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Why was Sue Lovell’s race so close?

The City Hall blog asks Sue Lovell why she thinks she won by such an unimpressive margin against Griff Griffin.

Lovell claims that she purposely did not campaign, instead choosing to spread her “political capital” to three other council hopefuls: Jolanda Jones, Wanda Adams, and James Rodriguez. Lovell gave money to all three.

Rodriguez won outright, and Jones and Adams each made runoffs. “I won three times last night,” Lovell said.

Why did she adopt this somewhat risky tactic? It seems Lovell thought her seat was relatively safe, and she wanted to support those she believes in. And supporting those three would help her consolidate political power in the long term. She has her eye on the Harris County Clerk’s office in 2010.

But why did “Griff” do so well? Lovell has answers to that, too:

1) Early voters were driven to the polls by churchs opposed to the HISD bond, she said. And some church voters don’t like Lovell because she’s gay.

2) “Griff” has run six times before, so he has name recognition.
Unlike Johnson’s first-time challenger in District B, Kenneth Perkins, for example.

Several things:

– First, my thanks to Carolyn Feibel for asking this question. I was thinking about doing something like this myself, and she saved me the trouble.

– Besides money, what does “political capital” mean here, and why would spending it to help others prevent her from running a vigorous enough campaign on her own behalf? Looking at the eight days out report, Lovell’s financial resources were fairly modest. A more detailed accounting of what she did and gave would help better evaluate her actions.

– Also unexplored here is what kind of blowback Lovell might have gotten for taking sides as she did in these races, two of which were strictly Democrat-versus-Democrat while the third featured multiple Dems as well. I heard some grumbling about this at the election night party I attended as I expressed my surprise about Lovell’s close race, and while Carl Whitmarsh doesn’t name names in his comment at Greg’s place, it’s pretty clear who he’s referring to. It would not surprise me at all to learn that more than a few supporters of Jones’, Adams’, and Rodriguez’s Democratic opponents cast votes for Griff as payback. This is why you often see incumbent politicians stay out of contentious primaries.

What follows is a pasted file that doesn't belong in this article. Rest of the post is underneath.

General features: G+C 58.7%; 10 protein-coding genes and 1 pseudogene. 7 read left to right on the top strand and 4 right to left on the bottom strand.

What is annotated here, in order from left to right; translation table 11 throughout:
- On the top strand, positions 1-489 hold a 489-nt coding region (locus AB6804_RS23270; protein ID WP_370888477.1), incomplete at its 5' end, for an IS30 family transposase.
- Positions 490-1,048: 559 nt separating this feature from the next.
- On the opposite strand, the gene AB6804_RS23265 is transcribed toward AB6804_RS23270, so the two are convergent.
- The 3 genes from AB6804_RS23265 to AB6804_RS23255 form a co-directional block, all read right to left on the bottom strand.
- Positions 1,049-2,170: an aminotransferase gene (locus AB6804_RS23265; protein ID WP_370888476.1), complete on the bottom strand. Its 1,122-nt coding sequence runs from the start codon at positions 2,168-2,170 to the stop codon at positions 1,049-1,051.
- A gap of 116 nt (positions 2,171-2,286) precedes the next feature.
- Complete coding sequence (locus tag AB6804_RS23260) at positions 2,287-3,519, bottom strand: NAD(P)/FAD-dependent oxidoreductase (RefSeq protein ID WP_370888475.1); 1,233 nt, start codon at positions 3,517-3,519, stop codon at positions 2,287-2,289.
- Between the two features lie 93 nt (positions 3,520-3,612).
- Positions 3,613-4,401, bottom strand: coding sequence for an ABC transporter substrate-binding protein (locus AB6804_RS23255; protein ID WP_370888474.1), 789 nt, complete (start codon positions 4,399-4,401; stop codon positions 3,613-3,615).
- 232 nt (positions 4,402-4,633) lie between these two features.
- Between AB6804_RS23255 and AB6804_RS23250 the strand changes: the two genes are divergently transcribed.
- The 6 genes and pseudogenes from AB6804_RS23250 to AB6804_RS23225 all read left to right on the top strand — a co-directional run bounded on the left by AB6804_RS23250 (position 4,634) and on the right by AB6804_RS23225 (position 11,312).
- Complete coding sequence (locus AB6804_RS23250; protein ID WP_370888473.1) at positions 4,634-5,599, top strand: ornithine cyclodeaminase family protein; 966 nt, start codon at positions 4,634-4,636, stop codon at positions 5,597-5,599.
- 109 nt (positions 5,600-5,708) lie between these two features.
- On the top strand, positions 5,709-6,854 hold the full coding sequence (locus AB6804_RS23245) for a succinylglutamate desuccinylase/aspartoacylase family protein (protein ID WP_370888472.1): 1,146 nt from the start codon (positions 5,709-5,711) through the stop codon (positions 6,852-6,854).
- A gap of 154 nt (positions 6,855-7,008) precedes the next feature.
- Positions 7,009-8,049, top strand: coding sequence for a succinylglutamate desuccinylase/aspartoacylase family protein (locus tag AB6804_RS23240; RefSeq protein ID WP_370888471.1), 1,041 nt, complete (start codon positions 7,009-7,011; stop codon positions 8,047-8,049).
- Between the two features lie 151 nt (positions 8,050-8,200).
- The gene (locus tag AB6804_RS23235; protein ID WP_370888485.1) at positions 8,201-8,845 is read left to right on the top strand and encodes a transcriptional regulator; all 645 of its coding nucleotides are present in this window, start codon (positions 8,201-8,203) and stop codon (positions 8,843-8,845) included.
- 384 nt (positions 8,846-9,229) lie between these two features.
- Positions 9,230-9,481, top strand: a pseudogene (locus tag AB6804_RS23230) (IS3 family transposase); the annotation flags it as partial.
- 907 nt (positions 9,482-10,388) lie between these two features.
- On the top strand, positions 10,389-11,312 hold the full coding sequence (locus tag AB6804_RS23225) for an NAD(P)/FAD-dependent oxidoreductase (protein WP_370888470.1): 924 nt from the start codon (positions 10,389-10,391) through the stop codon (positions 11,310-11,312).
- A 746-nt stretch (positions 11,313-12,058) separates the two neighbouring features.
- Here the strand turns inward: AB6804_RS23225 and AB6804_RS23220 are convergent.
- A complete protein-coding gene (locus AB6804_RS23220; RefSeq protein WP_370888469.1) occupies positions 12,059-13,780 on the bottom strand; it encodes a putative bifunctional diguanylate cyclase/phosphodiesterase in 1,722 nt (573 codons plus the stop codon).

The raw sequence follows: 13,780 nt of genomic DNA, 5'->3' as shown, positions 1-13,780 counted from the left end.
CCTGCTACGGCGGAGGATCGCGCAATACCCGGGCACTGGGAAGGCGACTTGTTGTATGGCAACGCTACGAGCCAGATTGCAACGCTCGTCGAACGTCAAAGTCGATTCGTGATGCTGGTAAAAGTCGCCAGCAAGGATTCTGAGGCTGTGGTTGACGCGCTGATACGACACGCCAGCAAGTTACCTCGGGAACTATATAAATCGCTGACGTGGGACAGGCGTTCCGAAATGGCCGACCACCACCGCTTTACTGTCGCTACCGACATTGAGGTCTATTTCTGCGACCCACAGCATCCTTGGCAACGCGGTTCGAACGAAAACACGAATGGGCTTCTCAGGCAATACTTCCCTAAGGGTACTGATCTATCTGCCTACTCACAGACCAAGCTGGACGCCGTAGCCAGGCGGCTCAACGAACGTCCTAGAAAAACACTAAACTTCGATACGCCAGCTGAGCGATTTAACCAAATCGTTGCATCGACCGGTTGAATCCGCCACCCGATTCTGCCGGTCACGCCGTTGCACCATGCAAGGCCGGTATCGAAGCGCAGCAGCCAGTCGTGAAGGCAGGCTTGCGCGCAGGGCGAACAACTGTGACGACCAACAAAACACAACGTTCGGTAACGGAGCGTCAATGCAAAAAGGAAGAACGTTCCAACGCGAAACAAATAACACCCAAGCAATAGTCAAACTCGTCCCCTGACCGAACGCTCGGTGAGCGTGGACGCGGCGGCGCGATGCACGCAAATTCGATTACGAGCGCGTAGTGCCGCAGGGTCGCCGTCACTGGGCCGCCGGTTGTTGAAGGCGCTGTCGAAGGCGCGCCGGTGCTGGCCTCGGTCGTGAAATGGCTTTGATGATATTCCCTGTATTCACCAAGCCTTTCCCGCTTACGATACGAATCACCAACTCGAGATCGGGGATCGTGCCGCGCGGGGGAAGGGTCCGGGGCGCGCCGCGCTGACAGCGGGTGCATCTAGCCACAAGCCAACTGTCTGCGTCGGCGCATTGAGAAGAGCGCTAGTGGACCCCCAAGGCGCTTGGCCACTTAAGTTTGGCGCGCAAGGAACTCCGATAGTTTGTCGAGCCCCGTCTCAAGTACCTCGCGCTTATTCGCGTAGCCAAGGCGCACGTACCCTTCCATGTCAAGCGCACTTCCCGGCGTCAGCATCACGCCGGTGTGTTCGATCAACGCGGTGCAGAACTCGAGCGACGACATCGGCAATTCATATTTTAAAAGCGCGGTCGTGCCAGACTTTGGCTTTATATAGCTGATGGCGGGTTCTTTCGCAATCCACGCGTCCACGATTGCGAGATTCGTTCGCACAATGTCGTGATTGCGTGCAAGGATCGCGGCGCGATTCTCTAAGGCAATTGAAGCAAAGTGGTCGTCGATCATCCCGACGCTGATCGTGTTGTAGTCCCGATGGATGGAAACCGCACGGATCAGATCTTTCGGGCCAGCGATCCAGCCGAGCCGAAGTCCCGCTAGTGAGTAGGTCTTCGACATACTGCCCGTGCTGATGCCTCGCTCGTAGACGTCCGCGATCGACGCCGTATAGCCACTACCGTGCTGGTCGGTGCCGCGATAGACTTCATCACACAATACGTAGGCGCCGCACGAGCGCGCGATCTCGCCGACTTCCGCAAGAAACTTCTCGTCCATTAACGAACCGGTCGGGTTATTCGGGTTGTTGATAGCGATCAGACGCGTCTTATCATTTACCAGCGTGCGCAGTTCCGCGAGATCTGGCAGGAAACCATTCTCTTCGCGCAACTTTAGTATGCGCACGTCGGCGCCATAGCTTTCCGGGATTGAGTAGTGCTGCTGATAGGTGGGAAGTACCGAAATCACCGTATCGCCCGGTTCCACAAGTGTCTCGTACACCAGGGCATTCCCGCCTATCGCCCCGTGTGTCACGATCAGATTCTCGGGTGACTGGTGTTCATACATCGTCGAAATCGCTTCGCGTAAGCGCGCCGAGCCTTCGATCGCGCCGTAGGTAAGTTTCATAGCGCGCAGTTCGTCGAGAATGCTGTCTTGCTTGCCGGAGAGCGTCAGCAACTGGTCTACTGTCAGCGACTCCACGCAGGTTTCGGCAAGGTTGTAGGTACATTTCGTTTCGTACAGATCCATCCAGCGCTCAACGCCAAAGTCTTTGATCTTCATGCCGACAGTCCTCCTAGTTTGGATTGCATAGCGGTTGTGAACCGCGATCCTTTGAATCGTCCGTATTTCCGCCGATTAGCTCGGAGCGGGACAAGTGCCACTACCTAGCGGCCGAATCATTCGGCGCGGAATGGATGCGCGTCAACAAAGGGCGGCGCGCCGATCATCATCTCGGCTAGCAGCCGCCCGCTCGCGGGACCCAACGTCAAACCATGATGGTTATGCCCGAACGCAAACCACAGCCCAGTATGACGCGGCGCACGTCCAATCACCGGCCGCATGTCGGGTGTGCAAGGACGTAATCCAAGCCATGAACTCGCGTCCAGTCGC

– I gotta say, I always thought it was axiomatic that you always take your own re-election seriously. If you’re not unopposed, you run to win, because the streets are littered with former officeholders who took their seat for granted and woke up the day after to find themselves unemployed. See “Heflin, Talmadge” for a recent example of this. It’s one thing for a Bill White, with his infinite resources and truly irrelevant opposition, to lend a hand to a colleague or two. It’s another for someone who had won by a small margin in a low-turnout runoff after a bruising campaign to take her eye off the ball. Note too that while the Mayor may have helped out some other folks, he still ran hard for his own re-election. As someone who thinks Council Member Lovell has done a good job, and who would have been appalled to see her get ousted by the likes of Griff, I hope she takes this to heart, because I fear she may get a real opponent next time.

– Finally, I’m being a bit unfair to Griff, for whom I at least saw a few signs around town – more than I saw for Lovell, now that I think about it. He still didn’t do any actual campaigning, as far as I could tell, but I’ll concede that he had some name ID going for him, and unlike some of the other perennials that litter the ballot, he was something of a known entity before he made the transition to eternal candidate. Which just gets back to my prior point.

There is no such thing as “almost” in electoral politics. Lovell’s race may have been unexpectedly close, but the bottom line is that she won. Further, she achieved her stated goal, in that Rodriguez won, and Jones and Adams are in positions to win. She’s entitled to look at Tuesday’s results as an unqualified success if she chooses to do so. But as long as Lovell will be on future ballots, there may be a cost to her actions as well, even if it doesn’t get billed to her in this cycle. It’s worth it to keep that in mind.

So okay, maybe Feibel didn’t save me any actual work by asking the question. But I’m glad she asked it anyway.

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